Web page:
Boom’s XB-1 supersonic test aircraft has received approval from the Federal Aviation Administration (FAA) to fly above Mach 1, the company announced. Tests are scheduled to take place later this year at the Black Mountain Supersonic Corridor in Mojave, California, and the results could help prove the design’s feasibility in areas such as fuel consumption, speeds and flight characteristics.

“Following the successful first flight of the XB-1, I look forward to its historic first supersonic flight,” said Boom Supersonic Founder and CEO Blake Scholl. “We thank the FAA for supporting innovation and allowing the XB-1 to continue its important role in informing the future of supersonic travel.”

Approval arrives just weeks after a successful test flight of the X-B1 at subsonic speeds by a pair of test pilots. It follows a thorough environmental review and assessment and requires a chaise lounge to follow the XB-1 to monitor and record flight safety, according to the company.

The company will make 10-20 flights before attempting to break the speed of sound. It will “systematically extend the flight range during that time” to confirm performance and handling qualities, Boom said, while performing in-flight checks on all systems and demonstrating a safe margin of flutter/vibration limits. Test pilot Tristan “Gepetto” Brandenberg will be at the checkpoint during the first supersonic flight.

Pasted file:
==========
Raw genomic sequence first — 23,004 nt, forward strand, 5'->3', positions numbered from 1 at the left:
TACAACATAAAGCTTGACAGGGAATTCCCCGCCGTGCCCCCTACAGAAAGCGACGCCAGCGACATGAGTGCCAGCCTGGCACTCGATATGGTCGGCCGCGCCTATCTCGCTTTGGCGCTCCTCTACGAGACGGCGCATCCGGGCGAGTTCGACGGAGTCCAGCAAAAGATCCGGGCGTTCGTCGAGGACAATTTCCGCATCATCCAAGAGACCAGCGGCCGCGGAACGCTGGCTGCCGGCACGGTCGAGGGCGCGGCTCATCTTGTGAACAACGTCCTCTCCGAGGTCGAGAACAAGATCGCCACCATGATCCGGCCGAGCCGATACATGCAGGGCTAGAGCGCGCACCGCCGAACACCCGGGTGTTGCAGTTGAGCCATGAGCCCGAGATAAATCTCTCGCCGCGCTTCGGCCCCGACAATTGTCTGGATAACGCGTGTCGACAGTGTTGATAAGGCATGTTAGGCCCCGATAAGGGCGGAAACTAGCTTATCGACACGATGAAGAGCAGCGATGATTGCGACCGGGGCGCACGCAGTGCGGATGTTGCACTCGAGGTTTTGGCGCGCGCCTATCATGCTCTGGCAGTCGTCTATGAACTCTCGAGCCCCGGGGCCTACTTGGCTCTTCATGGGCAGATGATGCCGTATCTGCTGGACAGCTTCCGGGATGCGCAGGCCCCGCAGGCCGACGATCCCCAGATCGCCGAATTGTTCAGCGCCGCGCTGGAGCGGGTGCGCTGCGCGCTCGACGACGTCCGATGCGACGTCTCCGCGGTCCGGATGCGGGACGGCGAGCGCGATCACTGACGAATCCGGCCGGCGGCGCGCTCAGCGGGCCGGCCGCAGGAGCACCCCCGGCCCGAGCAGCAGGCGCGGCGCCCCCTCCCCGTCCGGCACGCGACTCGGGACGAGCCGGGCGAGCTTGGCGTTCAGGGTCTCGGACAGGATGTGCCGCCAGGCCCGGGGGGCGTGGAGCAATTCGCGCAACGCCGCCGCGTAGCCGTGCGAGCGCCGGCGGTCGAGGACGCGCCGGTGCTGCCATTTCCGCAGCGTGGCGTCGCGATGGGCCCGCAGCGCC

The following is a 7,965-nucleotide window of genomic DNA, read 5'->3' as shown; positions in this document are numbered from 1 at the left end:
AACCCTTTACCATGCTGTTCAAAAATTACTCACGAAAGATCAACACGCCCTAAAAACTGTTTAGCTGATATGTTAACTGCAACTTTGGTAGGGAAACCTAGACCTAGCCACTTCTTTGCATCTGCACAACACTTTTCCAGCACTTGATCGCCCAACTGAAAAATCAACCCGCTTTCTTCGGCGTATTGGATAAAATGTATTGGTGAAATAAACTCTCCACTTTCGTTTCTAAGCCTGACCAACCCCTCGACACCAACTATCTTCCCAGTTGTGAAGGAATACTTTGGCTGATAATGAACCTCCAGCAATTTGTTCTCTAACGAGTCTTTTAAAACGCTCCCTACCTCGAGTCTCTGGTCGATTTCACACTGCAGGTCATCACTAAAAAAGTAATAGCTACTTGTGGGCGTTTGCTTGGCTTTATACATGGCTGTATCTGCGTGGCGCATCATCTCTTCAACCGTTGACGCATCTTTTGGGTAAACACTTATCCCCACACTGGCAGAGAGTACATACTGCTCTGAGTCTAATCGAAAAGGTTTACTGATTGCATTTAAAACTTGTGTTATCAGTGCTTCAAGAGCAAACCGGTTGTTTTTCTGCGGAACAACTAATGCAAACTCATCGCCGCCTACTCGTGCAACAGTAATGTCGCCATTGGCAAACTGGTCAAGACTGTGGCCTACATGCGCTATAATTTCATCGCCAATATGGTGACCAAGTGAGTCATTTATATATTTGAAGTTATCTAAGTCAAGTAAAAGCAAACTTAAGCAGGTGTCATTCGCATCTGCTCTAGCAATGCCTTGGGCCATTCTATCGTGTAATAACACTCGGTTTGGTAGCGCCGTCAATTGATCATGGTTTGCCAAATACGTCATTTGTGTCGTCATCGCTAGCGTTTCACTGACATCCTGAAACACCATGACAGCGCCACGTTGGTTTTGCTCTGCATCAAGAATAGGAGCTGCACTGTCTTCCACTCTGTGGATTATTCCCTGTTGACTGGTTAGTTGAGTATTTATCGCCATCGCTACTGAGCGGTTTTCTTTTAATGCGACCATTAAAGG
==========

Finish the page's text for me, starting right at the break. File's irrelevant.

However, passenger flights are still a long way off. The XB-1 is a scaled-down version of Boom’s ultimate goal, a commercial airliner called the Overture, which is expected to carry under 100 passengers in “business class” comfort levels. The company said the plane would be able to fly from Tokyo to Seattle in four hours and thirty minutes.

The company has seen its share of problems, with test plans delayed and a rift with original engine manufacturer Rolls-Royce. The company subsequently partnered with a company called FTT to develop its own customized “Symphony” jet engine. Still, the company already has customers lined up, with American Airlines and United Airlines placing orders for multiple planes.

NASA is also working on a supersonic jet called the X-59 with a reduced sound profile, but Boom Supersonic didn’t provide many details on how it plans to reduce, well, the supersonic boom.